United States v. Fay, 197 F. Supp. 855 (S.D.N.Y. 1961)

US District Court for the Southern District of New York - 197 F. Supp. 855 (S.D.N.Y. 1961)
September 27, 1961

197 F. Supp. 855 (1961)

UNITED STATES ex rel. Dewey McDade THOMPSON, Jr., Petitioner,
v.
Edward M. FAY, Warden, Green Haven Prison, Respondent.

United States District Court S. D. New York.

September 27, 1961.

No attorneys.

MacMAHON, District Judge.

This is a petition for a writ of habeas corpus and for equitable relief under the Civil Rights Act, 42 U.S.C.A. § 1983.

Petitioner is incarcerated in Green Haven Prison, Stormville, N. Y., where he is serving a term of forty years to life. Sentence was imposed in 1941 by the Court of General Sessions, New York County, upon petitioner's plea of guilty to second degree murder.

The petition alleges that a proceeding for a reduction of sentence on the ground of petitioner's inadequate representation by court appointed counsel is now pending in the Appellate Courts of the State of New York. Petitioner complains here that the prison authorities *856 have withheld a letter addressed to the United States Attorney General's Committee on Poverty and the Administration of Federal Criminal Justice asking for advice in connection with his pending state court proceeding. The pendency of state proceedings requires denial of the application insofar as it seeks a writ of habeas corpus for failure to show exhaustion of state remedies. 28 U.S. C.A. § 2254.

The question remains as to whether the petition states a claim for relief under the Civil Rights Act. Under that Act, a federal court may use its equity powers to grant relief where a petition shows that a person acting under color of law of any state subjects any person within the jurisdiction of the United States "to the deprivation of any rights, privileges, or immunities secured by the Constitution and laws * * *." 42 U.S.C.A. § 1983.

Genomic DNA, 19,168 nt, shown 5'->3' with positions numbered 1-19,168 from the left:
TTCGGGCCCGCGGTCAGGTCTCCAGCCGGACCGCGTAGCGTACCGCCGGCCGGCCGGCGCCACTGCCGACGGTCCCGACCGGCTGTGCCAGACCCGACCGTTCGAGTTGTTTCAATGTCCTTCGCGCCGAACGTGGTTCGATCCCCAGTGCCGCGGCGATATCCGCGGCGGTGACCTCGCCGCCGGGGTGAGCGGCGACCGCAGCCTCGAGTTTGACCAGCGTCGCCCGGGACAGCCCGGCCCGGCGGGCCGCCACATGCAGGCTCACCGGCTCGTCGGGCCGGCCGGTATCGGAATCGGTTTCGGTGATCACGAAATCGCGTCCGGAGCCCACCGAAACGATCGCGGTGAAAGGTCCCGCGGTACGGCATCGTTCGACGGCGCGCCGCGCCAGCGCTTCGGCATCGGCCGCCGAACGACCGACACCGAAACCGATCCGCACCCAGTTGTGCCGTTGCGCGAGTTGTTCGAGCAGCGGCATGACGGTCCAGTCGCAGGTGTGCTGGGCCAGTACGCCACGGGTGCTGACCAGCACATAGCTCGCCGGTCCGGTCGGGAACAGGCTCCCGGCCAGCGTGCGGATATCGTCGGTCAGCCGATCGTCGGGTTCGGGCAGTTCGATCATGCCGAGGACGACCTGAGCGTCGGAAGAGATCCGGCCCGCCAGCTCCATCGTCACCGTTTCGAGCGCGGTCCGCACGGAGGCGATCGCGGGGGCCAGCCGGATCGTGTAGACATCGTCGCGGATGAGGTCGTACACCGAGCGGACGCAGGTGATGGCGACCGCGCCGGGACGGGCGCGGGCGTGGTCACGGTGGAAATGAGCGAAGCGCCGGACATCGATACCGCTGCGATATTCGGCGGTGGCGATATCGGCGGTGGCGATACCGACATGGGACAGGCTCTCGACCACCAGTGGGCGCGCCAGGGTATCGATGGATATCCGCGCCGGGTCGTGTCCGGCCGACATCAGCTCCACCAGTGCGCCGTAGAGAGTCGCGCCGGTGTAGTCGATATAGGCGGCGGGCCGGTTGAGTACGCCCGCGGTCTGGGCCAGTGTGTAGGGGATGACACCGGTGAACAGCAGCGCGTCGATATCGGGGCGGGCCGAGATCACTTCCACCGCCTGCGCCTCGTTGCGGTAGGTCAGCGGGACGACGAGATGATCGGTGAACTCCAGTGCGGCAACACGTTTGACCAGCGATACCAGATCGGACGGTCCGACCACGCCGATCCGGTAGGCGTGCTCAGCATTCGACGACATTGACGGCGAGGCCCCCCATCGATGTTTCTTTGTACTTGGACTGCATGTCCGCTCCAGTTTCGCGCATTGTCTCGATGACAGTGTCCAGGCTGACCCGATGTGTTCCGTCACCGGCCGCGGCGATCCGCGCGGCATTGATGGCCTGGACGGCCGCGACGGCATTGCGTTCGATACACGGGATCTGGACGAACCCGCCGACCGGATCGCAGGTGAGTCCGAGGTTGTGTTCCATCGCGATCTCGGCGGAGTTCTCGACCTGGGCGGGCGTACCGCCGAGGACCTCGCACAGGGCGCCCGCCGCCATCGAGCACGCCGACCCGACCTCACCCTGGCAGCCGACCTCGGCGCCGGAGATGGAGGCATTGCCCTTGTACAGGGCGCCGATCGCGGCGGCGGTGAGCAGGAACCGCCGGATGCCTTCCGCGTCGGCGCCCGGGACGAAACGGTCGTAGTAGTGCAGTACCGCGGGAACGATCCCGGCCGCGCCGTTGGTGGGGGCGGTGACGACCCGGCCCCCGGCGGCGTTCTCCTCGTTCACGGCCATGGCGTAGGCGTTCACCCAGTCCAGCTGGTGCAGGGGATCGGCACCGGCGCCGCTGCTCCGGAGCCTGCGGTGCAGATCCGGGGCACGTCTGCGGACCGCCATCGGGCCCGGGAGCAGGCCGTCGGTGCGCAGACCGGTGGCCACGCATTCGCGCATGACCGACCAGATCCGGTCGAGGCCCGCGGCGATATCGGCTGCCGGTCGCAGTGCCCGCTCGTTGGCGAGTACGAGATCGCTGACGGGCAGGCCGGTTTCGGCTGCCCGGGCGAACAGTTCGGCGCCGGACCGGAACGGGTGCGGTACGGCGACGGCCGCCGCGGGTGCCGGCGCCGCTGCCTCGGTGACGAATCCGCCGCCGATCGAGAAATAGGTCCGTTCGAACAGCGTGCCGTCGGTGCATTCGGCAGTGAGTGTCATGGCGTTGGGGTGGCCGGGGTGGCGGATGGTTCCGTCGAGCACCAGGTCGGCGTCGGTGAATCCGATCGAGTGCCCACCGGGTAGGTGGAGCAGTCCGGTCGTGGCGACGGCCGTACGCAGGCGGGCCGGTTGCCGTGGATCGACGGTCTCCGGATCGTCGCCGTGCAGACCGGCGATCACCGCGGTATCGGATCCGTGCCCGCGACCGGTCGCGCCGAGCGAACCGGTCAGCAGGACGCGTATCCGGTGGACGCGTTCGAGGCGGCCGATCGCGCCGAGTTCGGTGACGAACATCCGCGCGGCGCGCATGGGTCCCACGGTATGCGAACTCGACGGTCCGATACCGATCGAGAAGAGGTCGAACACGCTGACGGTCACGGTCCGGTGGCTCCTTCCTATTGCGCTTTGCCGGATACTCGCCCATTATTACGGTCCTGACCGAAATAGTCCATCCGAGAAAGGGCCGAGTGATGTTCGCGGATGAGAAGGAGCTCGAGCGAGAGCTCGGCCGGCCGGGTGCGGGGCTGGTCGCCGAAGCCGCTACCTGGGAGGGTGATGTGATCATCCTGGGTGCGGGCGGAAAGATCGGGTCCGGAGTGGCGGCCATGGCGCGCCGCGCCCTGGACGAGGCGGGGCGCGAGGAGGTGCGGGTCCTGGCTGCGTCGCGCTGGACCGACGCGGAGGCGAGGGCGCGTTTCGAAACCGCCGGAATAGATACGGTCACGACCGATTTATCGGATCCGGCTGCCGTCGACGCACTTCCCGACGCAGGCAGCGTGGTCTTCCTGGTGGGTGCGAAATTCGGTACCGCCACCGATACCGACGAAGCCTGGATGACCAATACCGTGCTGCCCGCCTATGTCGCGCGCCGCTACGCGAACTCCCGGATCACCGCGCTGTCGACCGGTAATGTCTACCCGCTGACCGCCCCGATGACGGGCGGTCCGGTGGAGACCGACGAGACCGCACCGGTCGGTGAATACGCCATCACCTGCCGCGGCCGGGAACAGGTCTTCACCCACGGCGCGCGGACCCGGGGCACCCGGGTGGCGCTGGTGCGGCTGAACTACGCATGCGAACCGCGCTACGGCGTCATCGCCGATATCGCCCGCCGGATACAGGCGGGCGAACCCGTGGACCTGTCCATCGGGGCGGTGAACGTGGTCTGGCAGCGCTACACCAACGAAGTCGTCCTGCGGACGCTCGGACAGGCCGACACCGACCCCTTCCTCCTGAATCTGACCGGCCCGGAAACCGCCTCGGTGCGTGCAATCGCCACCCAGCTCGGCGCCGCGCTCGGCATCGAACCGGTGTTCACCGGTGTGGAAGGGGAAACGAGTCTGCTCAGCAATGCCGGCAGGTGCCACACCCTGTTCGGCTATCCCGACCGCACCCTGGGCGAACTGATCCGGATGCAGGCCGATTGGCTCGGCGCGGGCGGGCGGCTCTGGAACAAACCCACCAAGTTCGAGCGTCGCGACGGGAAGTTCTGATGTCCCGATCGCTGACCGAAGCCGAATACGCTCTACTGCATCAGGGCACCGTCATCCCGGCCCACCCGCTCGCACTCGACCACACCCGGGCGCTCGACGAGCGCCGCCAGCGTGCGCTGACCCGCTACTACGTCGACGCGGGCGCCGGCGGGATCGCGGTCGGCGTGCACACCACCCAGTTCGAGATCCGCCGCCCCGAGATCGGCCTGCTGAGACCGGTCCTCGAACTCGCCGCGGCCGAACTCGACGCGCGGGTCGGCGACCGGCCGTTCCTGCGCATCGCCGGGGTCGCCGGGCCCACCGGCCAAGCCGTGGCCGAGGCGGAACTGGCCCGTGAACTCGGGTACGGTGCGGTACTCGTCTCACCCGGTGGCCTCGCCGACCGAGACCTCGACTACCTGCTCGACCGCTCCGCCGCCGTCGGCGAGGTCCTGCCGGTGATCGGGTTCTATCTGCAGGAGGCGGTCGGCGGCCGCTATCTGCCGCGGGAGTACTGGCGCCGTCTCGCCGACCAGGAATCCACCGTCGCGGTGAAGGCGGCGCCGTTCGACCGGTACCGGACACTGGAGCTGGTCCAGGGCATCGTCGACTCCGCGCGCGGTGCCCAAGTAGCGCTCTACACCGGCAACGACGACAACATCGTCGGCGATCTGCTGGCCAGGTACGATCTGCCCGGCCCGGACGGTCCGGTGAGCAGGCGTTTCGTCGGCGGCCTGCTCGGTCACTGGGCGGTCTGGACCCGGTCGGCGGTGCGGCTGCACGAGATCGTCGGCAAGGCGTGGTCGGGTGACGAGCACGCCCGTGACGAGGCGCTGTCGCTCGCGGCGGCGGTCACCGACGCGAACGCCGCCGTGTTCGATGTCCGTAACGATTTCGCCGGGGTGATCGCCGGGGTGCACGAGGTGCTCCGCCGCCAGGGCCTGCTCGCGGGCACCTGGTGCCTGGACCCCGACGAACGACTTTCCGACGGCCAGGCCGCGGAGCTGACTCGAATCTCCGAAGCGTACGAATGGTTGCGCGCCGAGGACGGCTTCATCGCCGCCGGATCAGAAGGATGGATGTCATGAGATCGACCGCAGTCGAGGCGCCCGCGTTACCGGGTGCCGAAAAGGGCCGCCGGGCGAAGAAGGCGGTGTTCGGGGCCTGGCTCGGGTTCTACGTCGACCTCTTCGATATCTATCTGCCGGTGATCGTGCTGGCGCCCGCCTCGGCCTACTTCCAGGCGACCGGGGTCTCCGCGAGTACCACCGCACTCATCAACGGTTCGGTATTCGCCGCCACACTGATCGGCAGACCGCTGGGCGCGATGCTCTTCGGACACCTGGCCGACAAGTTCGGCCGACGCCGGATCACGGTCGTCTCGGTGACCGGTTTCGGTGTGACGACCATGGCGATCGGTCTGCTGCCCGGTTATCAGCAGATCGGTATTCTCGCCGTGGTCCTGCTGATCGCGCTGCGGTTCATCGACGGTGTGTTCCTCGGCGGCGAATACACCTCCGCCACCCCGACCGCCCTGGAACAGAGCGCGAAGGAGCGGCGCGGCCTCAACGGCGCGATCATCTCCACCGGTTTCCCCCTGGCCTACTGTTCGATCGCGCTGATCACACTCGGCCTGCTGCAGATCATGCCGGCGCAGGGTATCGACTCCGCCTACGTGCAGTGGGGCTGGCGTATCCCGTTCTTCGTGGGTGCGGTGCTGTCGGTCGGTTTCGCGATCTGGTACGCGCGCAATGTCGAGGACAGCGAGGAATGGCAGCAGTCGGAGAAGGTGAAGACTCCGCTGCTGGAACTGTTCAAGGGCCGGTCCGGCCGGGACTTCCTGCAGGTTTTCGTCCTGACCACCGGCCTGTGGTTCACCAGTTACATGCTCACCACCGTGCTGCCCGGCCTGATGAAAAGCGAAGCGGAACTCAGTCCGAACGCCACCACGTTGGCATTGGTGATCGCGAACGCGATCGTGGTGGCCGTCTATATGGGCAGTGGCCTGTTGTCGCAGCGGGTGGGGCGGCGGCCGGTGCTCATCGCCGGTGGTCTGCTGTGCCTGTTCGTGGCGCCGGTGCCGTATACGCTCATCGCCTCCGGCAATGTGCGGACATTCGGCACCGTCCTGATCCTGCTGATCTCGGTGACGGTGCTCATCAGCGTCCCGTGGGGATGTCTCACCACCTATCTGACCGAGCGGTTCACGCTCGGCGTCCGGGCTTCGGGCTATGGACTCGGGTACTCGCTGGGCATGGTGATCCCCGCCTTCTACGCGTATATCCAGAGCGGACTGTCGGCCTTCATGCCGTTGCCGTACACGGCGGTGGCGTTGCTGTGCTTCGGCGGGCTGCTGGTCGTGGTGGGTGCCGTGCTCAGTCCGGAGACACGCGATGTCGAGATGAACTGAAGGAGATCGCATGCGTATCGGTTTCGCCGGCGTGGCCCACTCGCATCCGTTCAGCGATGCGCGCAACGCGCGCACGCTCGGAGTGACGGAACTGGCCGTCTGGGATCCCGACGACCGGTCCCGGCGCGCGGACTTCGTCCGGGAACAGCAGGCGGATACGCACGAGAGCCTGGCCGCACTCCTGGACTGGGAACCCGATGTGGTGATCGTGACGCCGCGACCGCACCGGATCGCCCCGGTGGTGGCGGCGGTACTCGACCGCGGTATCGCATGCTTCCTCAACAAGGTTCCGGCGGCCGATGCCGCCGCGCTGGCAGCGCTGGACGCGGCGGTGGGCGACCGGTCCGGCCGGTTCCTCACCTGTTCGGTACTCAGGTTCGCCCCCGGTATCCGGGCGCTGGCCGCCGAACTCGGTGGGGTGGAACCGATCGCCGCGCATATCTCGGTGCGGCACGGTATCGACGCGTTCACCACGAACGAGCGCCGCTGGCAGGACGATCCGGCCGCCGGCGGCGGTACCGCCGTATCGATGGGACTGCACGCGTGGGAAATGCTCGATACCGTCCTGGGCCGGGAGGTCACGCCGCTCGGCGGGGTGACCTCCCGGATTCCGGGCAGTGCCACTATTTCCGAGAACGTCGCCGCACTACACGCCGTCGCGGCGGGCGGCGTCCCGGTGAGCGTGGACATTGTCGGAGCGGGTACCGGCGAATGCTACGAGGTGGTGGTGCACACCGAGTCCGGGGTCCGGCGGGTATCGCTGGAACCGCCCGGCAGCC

Prisoners lawfully confined to state penitentiaries have no absolute right to the use of the mails. As with many civil rights and privileges, this one yields to the internal discipline of a large prison. Price v. Johnston, 1948, 334 U.S. 266, 68 S. Ct. 1049, 92 L. Ed. 1356; Adams v. Ellis, 5 Cir., 1952, 197 F.2d 483, 485; Numer v. Miller, 9 Cir., 1948, 165 F.2d 986; Gerrish v. State of Maine, D.C.S.D. Me.1950, 89 F. Supp. 244, 246; Reilly v. Hiatt, D.C.M.D.Pa.1945, 63 F. Supp. 477. Thus, the mere withholding of petitioner's letter by prison authorities is not a violation per se of any federal right. Nor is there any showing that the subject of the letter is of such a nature as to call for the exercise of equity powers to interfere with the administration of a state penitentiary.

This is not a case where prison authorities have interfered with an inmate's access to counsel or to the courts, as in Bailleaux v. Holmes, D.C.Or.1959, 177 F. Supp. 361, 364. Nor are we concerned here with the deprivation of any constitutional right, such as freedom of religion, as in Pierce v. LaVallee, 2 Cir., 1961, 293 F.2d 233. All that petitioner shows is that the Warden withheld a letter to a committee charged only with studying the difficulties of indigent defendants accused of federal crimes. See New York Law Journal, July 13, 1961, page 1, column 5. It does not appear that the committee renders legal aid to particular defendants and, in any event, its survey is confined to indigents charged with federal crimes. Thus, the subject matter of the letter is not protected by any constitutional or other federal right. The petition, therefore, fails to state a claim under the Civil Rights Act.

Accordingly, the petition for a writ of habeas corpus and for equitable relief under the Civil Rights Act is denied. So ordered.